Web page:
She remembers the sound of Jade's voice on the other end of the line. "It was like nothing I've ever heard before. She was hysterical and sobbing, and she said 'I think I've been raped.' When your best friend says that to you, it's just earth-shattering."

The two had been out the evening before at a bar in south London. They had got ready together, drinking prosecco as they did their makeup and headed out arm-in-arm.

It was a fun evening, drinking and chatting. When closing time came, Bel ordered a taxi home. Jade decided to go back to a friend's flat with a few people for a last drink.

At around 02:00, with people still chatting around her in the living room, she curled up under a blanket in the corner of the sofa, fully-clothed, and fell asleep.

At 05:00 she says she woke up to find her trousers and pants were off and her bra was undone. She says she saw a man on the other side of the sofa she was lying on.

"I confronted him saying, 'What's happened? What have you done?' And he said something a bit odd I guess, but he did say 'I thought you were awake.'

"And he just bolted out basically, and left the door open. And I got my phone and started calling Bel…"

Two male police officers arrived and took Jade straight for forensic tests. Vaginal swabs detected semen which would later be matched to the man on the sofa.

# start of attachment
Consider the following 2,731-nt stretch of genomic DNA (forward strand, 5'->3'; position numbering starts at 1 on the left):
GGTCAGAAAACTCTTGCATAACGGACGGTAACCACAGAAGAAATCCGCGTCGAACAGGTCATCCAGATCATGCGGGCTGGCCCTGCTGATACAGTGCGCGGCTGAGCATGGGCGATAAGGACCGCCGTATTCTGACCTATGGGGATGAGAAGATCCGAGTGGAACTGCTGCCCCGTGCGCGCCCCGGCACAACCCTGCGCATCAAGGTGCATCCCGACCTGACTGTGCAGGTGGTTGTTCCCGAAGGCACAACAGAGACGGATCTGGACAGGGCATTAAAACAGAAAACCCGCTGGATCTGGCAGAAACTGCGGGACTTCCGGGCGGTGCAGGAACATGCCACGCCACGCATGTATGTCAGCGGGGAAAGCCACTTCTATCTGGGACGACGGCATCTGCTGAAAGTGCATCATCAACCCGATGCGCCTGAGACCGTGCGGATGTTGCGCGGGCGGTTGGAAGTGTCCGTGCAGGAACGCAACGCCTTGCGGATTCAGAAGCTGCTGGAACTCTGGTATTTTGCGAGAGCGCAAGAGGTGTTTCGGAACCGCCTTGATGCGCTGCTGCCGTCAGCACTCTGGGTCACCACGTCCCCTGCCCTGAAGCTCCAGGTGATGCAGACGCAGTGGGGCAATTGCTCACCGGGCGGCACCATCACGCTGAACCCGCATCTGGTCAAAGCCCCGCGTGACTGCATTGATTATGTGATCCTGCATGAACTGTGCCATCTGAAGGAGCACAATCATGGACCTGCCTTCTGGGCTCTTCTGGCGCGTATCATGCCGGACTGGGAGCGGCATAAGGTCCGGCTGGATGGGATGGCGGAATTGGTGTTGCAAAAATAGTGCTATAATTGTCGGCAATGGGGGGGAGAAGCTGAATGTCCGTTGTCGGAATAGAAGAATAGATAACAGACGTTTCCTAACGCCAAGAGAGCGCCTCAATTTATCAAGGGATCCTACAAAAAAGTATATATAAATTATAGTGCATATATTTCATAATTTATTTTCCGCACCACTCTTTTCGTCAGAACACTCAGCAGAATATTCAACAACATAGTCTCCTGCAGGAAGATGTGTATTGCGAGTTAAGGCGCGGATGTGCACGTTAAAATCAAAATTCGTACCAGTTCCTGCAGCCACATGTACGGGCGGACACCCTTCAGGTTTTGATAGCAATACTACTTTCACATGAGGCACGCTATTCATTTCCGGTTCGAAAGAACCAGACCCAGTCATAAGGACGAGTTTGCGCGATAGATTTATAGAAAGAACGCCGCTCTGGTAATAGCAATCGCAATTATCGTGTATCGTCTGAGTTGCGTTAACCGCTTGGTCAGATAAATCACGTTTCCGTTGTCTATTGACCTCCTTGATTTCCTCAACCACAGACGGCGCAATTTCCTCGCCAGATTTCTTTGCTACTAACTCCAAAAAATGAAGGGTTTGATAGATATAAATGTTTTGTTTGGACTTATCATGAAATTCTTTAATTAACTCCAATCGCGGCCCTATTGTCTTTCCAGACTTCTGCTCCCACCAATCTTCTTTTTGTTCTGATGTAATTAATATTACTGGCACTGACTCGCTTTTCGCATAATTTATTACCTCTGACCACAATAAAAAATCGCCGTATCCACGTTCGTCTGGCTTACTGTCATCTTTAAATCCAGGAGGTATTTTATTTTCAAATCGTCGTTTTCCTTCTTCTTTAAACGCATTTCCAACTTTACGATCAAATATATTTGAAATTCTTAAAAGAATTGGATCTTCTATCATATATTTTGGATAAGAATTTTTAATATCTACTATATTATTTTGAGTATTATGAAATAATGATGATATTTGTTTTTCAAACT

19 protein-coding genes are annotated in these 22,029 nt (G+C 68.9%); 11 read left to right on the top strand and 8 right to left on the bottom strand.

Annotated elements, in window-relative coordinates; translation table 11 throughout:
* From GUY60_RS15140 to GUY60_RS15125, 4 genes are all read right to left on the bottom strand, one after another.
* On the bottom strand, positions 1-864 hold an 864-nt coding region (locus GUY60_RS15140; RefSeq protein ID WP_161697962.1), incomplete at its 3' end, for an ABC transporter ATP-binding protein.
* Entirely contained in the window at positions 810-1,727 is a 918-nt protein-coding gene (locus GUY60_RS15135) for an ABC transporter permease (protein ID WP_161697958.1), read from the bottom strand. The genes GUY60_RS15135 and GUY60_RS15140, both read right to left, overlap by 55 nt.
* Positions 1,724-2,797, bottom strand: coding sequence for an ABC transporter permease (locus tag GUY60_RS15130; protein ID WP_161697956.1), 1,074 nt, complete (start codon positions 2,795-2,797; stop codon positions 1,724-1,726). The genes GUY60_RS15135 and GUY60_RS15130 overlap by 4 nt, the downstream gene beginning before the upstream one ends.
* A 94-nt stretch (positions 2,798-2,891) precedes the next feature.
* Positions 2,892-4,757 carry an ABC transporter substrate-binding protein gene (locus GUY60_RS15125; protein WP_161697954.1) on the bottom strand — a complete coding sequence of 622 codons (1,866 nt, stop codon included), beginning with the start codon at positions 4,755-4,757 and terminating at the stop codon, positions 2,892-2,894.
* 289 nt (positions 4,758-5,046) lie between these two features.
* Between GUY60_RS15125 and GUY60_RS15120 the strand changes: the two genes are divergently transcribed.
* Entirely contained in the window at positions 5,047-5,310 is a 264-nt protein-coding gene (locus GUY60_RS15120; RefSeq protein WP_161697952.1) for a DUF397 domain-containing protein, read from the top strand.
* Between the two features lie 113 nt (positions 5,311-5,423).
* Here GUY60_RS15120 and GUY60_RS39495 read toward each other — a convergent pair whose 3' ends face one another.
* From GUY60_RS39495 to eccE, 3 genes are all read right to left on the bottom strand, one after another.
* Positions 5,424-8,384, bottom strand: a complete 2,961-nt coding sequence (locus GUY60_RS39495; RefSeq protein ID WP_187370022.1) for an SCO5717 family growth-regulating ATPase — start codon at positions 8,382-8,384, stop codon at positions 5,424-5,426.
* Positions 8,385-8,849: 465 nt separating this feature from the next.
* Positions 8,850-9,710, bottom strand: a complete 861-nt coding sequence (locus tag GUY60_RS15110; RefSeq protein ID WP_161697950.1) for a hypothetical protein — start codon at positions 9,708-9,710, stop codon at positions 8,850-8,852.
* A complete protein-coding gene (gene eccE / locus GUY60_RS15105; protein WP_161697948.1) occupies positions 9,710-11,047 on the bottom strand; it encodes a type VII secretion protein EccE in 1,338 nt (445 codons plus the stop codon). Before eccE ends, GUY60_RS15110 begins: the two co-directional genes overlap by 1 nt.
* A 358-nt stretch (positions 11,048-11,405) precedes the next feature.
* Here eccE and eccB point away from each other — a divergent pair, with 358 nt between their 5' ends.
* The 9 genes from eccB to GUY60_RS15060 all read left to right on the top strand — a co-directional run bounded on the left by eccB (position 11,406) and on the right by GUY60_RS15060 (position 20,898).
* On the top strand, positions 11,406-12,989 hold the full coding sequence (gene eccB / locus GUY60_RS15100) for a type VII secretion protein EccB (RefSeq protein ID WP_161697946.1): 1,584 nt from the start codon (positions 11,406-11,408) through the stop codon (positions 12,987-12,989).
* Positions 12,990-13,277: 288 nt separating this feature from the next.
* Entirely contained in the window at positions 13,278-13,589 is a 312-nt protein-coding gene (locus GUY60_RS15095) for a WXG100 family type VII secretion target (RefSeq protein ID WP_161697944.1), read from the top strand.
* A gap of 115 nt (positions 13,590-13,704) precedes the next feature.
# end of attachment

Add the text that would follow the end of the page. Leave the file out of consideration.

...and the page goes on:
The suspect offered no comment when initially questioned by police. The CPS made the decision to charge him with rape. He pleaded not guilty. A date was set for trial.

But it never went ahead.

Jade was determined to prove the CPS were wrong to drop her case, but she had limited time to appeal.

She requested all the evidence - including police interviews, toxicology results, witness statements and the sleep experts' reports - and pored over them.

She was shocked by what she read - and in particular the weight given to the sleep experts' theories.

Neither expert had met her in person, but their opinions had been significant enough to close her case.

The first expert, who had been instructed by the defence, concluded there was a "strong possibility" that Jade had an attack of sexsomnia, saying "her behaviour would have been of someone actively engaging in sexual activity with eyes open and showing pleasure".

The CPS then hired their own expert in response. He concluded that "a history of sleepwalking, even once at the age of 16 years, and ongoing sleep talking or any family history, is entirely adequate to establish a predisposition to sexsomnia".